Focus on Science: Caleb Gaithright's project 'an excuse to build a coil gun'
By REBECCA LEFTWICH
Caleb Gaithright of East Coweta High School was pleased to win third place in the Georgia Science and Technology Fair for his entry in the Senior Electrical and Mechanical Engineering category, but his secret desire to build a pulse accelerator – commonly known as a coil gun – was the real driving force behind the project.
“Caleb has worked hard so hard on this project, more than any other student I advised for the science fair,” said mentor Katie Lowrie, who taught Gaithright in her Advanced Physics class last semester. “Most importantly, Caleb is passionate about the subject matter.”
“He was top of his class and always asking questions, wanting to know more about everything we discussed,” Lowrie said. “Caleb took his passion for creating things and constantly striving to understand how the world works and developed a science fair project with sound scientific methods that was interesting and creative.
“I am so proud of Caleb and his efforts on this project,” Lowrie added. “(His) hard work over the last year has shown me that he is going to be successful at anything he attempts in the future.”
Following is a Q&A with Caleb Gaithright on the birth of his science project, “Magnetic Pulse Accelerator: Capacitance Effects on Distance.”
Q: Will you describe your project?
CG: My project was based upon how the amount of capacitance would affect the distance of a ferrous projectile launched from what is essentially a large solenoid with a free moving core.
When a large amount of current is momentarily run through the solenoid it produces a very intense magnetic field that causes domains in the ferrous projectile to align and attract to the magnetic field. The attracted projectile then rapidly moves toward the center of the magnetic field in attempt to stabilize, but in that brief moment the stored electrical energy provided by the capacitor bank runs out, releasing the projectile from the clutch of the magnetic field and allowing it to travel using its previously obtained during the attraction.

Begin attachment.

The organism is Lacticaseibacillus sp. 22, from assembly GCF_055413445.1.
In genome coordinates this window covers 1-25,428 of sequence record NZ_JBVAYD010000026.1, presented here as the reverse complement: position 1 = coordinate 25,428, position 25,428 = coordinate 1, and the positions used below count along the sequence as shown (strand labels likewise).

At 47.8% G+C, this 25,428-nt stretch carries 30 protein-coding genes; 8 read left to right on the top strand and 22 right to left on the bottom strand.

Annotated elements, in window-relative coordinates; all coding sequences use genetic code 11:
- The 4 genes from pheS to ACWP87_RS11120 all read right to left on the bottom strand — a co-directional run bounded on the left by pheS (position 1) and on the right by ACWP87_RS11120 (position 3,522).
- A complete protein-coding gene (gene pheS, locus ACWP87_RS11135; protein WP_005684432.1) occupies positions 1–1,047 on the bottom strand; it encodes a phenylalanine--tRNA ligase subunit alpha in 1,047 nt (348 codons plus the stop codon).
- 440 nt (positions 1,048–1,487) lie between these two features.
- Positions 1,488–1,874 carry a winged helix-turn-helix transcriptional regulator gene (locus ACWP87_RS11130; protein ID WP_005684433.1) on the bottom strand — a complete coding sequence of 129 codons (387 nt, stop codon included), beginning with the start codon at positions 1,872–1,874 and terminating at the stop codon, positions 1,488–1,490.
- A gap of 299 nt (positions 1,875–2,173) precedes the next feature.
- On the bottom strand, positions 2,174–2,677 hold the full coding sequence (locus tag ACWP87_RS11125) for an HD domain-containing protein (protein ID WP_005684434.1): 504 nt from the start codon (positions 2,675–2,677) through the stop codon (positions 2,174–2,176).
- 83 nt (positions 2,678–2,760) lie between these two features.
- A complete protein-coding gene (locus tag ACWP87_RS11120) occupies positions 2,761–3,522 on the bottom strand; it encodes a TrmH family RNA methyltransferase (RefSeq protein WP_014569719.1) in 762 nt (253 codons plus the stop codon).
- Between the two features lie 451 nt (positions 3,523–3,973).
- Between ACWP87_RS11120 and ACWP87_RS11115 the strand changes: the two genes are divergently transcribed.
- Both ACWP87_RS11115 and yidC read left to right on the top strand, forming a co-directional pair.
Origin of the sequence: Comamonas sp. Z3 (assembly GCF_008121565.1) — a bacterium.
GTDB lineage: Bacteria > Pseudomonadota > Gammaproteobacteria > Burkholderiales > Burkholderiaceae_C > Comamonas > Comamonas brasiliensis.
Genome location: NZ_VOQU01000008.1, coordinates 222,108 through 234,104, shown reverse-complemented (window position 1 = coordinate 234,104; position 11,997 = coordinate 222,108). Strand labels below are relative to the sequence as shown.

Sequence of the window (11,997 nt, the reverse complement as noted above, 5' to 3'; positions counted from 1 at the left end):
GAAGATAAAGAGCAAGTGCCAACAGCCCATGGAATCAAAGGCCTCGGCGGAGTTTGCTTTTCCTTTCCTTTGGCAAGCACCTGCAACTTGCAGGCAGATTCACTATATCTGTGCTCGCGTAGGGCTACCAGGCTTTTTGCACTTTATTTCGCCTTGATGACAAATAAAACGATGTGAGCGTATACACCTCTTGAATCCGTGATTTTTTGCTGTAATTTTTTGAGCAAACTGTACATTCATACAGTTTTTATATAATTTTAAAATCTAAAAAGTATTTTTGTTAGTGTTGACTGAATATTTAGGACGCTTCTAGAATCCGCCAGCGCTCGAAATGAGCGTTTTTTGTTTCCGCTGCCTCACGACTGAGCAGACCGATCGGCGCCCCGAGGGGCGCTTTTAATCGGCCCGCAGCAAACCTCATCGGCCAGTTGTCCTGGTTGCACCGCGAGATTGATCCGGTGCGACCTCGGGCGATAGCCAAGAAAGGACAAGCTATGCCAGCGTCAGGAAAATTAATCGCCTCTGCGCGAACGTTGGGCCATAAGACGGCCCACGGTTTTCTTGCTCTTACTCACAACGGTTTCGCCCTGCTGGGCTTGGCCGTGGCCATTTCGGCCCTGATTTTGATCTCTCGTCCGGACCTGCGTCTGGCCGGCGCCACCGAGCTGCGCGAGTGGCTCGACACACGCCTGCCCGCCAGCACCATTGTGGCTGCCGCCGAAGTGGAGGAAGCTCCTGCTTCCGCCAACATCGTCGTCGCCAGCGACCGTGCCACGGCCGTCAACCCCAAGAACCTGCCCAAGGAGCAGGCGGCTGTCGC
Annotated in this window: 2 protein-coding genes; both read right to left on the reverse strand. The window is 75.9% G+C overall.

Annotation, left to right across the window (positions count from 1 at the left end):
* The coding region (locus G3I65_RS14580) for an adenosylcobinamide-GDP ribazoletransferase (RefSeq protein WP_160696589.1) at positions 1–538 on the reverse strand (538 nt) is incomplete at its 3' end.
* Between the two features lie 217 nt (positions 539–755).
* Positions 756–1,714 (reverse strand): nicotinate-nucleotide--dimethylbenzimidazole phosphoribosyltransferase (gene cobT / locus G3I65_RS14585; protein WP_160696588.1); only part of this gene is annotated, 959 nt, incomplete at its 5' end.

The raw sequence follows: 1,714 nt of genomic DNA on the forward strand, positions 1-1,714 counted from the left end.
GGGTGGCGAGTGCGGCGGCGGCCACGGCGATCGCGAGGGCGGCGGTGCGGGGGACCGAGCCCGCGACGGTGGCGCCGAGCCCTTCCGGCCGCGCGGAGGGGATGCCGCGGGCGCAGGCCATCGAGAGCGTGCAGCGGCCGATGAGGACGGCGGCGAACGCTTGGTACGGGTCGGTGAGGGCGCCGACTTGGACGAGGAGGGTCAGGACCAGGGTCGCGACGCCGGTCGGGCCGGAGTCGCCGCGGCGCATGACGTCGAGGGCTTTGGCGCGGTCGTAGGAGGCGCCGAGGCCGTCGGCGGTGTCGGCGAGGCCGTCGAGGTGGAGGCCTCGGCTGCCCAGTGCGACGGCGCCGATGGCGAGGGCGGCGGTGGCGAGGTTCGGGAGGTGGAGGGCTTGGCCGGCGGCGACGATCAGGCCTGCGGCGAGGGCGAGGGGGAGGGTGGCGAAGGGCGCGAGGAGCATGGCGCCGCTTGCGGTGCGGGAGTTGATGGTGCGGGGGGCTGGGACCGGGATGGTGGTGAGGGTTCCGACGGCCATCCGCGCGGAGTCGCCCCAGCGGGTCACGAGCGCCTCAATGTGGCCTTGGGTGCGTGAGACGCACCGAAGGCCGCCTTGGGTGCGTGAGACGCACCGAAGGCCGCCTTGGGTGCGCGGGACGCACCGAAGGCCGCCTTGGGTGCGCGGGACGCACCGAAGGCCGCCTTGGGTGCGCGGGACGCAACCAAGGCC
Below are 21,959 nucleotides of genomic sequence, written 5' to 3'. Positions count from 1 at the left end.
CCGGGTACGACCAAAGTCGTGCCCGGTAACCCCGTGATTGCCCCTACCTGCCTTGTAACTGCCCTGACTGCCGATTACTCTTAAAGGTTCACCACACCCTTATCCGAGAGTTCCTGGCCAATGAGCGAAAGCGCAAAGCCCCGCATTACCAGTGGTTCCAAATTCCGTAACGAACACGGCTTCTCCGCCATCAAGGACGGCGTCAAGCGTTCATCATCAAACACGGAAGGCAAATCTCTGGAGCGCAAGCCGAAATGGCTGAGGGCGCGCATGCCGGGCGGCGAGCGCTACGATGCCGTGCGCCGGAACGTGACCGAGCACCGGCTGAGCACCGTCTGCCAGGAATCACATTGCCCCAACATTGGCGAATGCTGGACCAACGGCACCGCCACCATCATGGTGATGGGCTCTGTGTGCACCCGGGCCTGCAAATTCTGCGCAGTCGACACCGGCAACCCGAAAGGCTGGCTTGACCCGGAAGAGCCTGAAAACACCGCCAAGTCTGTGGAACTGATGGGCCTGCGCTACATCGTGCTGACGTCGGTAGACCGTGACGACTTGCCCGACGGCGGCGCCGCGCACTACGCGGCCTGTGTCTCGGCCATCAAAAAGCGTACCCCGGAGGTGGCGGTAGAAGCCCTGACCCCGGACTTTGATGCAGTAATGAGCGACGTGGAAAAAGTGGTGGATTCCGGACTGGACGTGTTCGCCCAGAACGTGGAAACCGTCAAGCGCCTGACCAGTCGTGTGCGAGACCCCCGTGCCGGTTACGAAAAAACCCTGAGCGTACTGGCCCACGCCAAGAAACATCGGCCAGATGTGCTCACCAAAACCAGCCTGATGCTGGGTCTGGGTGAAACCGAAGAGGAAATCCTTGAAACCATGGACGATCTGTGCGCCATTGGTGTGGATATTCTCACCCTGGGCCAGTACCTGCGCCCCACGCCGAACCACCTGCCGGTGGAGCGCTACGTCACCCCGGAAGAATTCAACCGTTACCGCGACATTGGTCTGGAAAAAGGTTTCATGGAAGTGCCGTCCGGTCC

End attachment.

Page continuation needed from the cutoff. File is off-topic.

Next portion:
Now capacitance comes into play as it completely dictates the period at which the magnetic field remains on and directly affects the distance at which the projectile can travel. During the actual testing I manipulated the capacitance by adjusting the amount of a set value capacitors and charged them to a constant voltage to ensure the amount of current was also constant.
After manipulating the capacitance I would launch the projectile from a fixed point – elevated at about three feet to prolong the unwanted effects of gravity – then measured the distance at which it would land. I continued to add capacitor until my testing was completed, and I felt my experiment was thoroughly investigated.
Q: Why did you choose this project?
CG: I chose this project as an excuse to build a pulse accelerator, commonly known as a coil gun. The science behind what was actually going on fascinated me, and a larger interest was sparked when I would watch videos of them in action. Just thinking of possibilities they could achieve aroused my imagination, allowing all sorts of practical applications for future use of this technology to form.
Q: How long did it take?
CG: The final version of my project took one month of continuous research and building.
Q:What was your inspiration?
CG: Inspiration arose from my curiosity about electromagnetism and my need to know if there were more practical or useful applications than just lifting metal objects at a junkyard. I have an interest in alternative means of propulsion to help our space programs continue to thrive and flourish, and I saw a pulse accelerator as a viable means and continued to look into the subject.